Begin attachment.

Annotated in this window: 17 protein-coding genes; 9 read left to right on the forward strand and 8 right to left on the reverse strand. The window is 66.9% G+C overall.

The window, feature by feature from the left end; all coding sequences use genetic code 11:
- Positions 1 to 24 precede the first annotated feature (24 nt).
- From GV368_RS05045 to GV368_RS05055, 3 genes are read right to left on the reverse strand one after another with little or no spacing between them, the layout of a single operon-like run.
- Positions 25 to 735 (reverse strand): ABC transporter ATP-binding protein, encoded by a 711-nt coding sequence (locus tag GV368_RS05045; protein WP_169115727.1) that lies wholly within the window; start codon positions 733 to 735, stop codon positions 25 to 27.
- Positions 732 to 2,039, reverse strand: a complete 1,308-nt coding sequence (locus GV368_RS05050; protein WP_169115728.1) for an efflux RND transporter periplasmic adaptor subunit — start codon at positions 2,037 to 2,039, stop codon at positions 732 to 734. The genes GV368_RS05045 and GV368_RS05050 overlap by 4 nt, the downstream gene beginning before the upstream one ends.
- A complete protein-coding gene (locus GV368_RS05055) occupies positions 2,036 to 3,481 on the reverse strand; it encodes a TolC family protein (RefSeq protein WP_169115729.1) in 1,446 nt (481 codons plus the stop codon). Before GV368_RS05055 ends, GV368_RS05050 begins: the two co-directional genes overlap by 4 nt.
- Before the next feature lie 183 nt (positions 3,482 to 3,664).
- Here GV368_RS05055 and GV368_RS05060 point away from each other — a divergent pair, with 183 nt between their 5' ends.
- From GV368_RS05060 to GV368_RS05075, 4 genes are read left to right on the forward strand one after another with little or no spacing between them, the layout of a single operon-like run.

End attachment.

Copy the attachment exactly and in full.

Annotated in this window: 17 protein-coding genes; 9 read left to right on the forward strand and 8 right to left on the reverse strand. The window is 66.9% G+C overall.

The window, feature by feature from the left end; all coding sequences use genetic code 11:
- Positions 1 to 24 precede the first annotated feature (24 nt).
- From GV368_RS05045 to GV368_RS05055, 3 genes are read right to left on the reverse strand one after another with little or no spacing between them, the layout of a single operon-like run.
- Positions 25 to 735 (reverse strand): ABC transporter ATP-binding protein, encoded by a 711-nt coding sequence (locus tag GV368_RS05045; protein WP_169115727.1) that lies wholly within the window; start codon positions 733 to 735, stop codon positions 25 to 27.
- Positions 732 to 2,039, reverse strand: a complete 1,308-nt coding sequence (locus GV368_RS05050; protein WP_169115728.1) for an efflux RND transporter periplasmic adaptor subunit — start codon at positions 2,037 to 2,039, stop codon at positions 732 to 734. The genes GV368_RS05045 and GV368_RS05050 overlap by 4 nt, the downstream gene beginning before the upstream one ends.
- A complete protein-coding gene (locus GV368_RS05055) occupies positions 2,036 to 3,481 on the reverse strand; it encodes a TolC family protein (RefSeq protein WP_169115729.1) in 1,446 nt (481 codons plus the stop codon). Before GV368_RS05055 ends, GV368_RS05050 begins: the two co-directional genes overlap by 4 nt.
- Before the next feature lie 183 nt (positions 3,482 to 3,664).
- Here GV368_RS05055 and GV368_RS05060 point away from each other — a divergent pair, with 183 nt between their 5' ends.
- From GV368_RS05060 to GV368_RS05075, 4 genes are read left to right on the forward strand one after another with little or no spacing between them, the layout of a single operon-like run.